|Suggestions for reorganizing a biggish site?|
How to make a big site easier for readers without losing ranking
| 9:56 pm on May 30, 2014 (gmt 0)|
There's a biggish site (3,000+ pages of evergreen content) that needs reorganization. The problem is that the main categories have dozens and dozens of articles in them, making those categories have very long index pages.
A lot of the pages on the site currently rank well in search engines, and the challenge is to somehow make the site navigation more intuitive for newcomers without losing search engine rankings for some of the pretty deeply buried, older (still valuable) content.
One possible fix is to break those main categories into subcategories and link to the subcategories from the main category page. Then the links to the articles that are now on the category page would get moved to the subcategory page. The article URLs themselves would not change.. the only thing that would change would be the page that points to them.
Does anyone have any thoughts - or better yet experience - about how that kind of change might affect search rankings?
| 10:51 pm on May 30, 2014 (gmt 0)|
Search rankings? Probably not a lot, after all the landing page URL is not going to change. Sitemaps ensure that all urls are listed, thus open to SEs. What is being asked is should one change the navigation for the USER. Absolutely!
As sites age they gather pages, and the older the site (that has some reasonable updates monthly or annually) the number and diversity of pages can't help but increase. Existing nav becomes insufficient, so changing up later is not a bad idea.
Top end nav should be fairly simple, a half-dozen or so top categories. Second level sub-category pages might run to the articles themselves, or be a sub-subcategory page leading to the last level (three deep) which "should" be the nitty-gritty for all the files to be linked.
| 8:18 pm on May 31, 2014 (gmt 0)|
Thanks, Tangor. The site map gets automatically updated, and content is added and updated frequently.
Any thoughts on whether or not it's a good idea to have the links in navigational menu depending on which category you're in? The other choice would seem to be to have categories expand when you hover over them with a mouse?
| 10:49 pm on May 31, 2014 (gmt 0)|
Depends on site content and design.
Menu: Cat1 Cat2 Cat3 etc
Usually you don't want to go much deeper than that... unless the material/content requires it. I like Home and Cat pages to have text and or pictures which describe the page purpose and the content to be found.
Using hover tricks is one way of doing it, and will keep the screen relatively open in design. Again, depends on the content. For text/research type sites I think a full page showing the links with a descriptor is more useful than a hover.
Also nothing wrong with using a breadcrumb nav style. much like the one at the top of this forum page. Your site design and content will ultimately suggest what to do.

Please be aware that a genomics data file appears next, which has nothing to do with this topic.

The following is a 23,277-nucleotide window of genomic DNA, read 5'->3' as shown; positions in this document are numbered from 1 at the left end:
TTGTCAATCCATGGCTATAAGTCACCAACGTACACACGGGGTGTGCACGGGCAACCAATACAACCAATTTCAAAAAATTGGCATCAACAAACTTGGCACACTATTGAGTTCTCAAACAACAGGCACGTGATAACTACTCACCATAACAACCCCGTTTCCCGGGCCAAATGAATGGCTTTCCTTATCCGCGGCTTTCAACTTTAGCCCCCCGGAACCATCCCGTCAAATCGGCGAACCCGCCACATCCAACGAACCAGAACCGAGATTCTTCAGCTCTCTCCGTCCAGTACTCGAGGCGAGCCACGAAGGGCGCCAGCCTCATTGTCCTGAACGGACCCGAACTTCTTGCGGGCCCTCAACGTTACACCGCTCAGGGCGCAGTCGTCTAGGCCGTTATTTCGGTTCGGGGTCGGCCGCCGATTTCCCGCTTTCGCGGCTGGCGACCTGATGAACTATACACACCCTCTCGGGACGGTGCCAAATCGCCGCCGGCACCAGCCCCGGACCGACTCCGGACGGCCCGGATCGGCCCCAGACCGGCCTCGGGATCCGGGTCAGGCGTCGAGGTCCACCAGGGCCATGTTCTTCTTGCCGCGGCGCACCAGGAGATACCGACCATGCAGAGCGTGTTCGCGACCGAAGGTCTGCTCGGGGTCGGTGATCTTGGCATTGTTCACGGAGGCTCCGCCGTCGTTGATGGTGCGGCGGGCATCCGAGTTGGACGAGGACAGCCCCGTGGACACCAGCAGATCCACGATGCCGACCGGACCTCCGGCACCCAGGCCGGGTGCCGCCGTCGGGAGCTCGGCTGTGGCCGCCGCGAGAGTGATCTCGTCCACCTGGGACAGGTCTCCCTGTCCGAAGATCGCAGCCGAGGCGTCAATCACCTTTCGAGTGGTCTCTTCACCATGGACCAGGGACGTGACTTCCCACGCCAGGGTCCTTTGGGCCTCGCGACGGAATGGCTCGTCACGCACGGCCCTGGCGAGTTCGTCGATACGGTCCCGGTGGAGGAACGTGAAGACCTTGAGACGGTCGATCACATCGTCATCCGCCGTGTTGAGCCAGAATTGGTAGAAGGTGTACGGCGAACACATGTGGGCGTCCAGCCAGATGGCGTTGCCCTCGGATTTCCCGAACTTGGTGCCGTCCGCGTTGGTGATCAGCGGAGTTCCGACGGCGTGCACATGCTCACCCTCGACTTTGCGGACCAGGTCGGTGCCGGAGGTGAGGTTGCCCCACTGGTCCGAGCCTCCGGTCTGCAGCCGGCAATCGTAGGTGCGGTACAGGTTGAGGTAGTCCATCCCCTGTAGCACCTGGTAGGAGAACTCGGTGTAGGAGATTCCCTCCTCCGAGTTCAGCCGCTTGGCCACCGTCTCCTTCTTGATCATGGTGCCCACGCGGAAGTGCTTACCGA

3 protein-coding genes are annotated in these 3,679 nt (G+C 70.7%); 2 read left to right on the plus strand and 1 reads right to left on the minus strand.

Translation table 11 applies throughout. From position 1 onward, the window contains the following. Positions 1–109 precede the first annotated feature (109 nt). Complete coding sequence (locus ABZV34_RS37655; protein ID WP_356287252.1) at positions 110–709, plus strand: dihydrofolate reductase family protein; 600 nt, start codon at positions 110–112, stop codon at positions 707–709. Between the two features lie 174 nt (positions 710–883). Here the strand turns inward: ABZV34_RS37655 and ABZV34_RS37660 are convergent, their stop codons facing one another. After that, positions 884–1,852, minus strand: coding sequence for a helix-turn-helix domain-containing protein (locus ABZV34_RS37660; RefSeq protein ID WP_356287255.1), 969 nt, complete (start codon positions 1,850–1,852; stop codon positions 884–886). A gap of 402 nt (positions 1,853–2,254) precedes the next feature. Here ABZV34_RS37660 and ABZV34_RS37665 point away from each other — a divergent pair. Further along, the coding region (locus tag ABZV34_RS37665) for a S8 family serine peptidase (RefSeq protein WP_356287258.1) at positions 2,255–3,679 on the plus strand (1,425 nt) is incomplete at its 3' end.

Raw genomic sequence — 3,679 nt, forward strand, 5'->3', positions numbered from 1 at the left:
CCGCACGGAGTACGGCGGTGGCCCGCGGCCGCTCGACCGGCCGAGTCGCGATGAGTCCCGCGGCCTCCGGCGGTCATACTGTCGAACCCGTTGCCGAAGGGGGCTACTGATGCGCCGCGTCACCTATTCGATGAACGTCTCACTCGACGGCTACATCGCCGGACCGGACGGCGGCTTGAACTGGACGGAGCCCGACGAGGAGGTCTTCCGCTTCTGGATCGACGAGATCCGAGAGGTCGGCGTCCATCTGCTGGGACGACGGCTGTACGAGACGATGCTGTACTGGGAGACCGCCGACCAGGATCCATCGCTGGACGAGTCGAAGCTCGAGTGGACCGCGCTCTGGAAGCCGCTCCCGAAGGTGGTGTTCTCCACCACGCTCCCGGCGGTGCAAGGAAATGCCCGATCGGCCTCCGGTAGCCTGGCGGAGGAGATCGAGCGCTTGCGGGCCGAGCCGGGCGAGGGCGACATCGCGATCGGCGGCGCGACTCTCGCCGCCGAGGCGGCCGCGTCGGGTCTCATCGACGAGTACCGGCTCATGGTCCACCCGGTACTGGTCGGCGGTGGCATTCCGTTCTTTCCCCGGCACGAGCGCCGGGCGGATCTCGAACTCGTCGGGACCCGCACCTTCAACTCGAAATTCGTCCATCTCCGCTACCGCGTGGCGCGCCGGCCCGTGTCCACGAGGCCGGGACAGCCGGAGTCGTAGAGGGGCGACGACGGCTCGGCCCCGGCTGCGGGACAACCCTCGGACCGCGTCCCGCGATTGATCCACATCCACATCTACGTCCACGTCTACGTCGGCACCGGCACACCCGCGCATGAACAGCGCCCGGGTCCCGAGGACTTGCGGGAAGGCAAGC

| 7:23 pm on Jun 2, 2014 (gmt 0)|
A couple of thoughts...
1. Do these high-ranking, high-traffic pages have actual value? In other words, are they pages that bring in money or member signups or whatever it is you measure success by?
2. Are there pages that are worth more in terms of conversion rate, but don't get traffic?
I ask these questions because you can do things with sidebars and content guides so that people have some guidance. You might still have large index pages, but you can have a sidebar of "most popular content" or "Getting Started" lists.
I personally prefer these lists to be curated, not autogenerated based on raw popularity, because if you do that, success tends to beget success. That is popular pages are overly persistent as popular because you've pasted the links to them front and center around your site.
3. How many people reach a page on your site going home page -> index page -> content page?
3a. For that matter, how many people are following a landing page -> home page -> index page -> content page navigation path?
You might make some attempt to look at your analytics and figure out which are the most popular pages that people reach by clicking on a link on the index pages. Those are the listings that really matter.
If your most popular pages have a navigation path like
google -> landing page -> google
then there's nothing you'll gain by changing your index pages around.
| 10:07 pm on Jun 2, 2014 (gmt 0)|
Ergophobe, thanks for those questions. The income model for this site is primarily advertising. Some of the CPM advertisers buy run of site, so in general, the more traffic, the more money that comes in.
The navigation path (looking at the user flow in analytics) seems to be all over the place. As you might expect with a content site, a lot come, read one page and leave. But we're also seeing a lot of people hitting the index pages and moving to content, or hitting a content page first, In-page analytics shows us it's usually the links nearest the top of the category pages that get clicked, no matter what those links are.
I like the idea of the manually generated content guides. I'll look to see how we could use those to help visitors find information they want.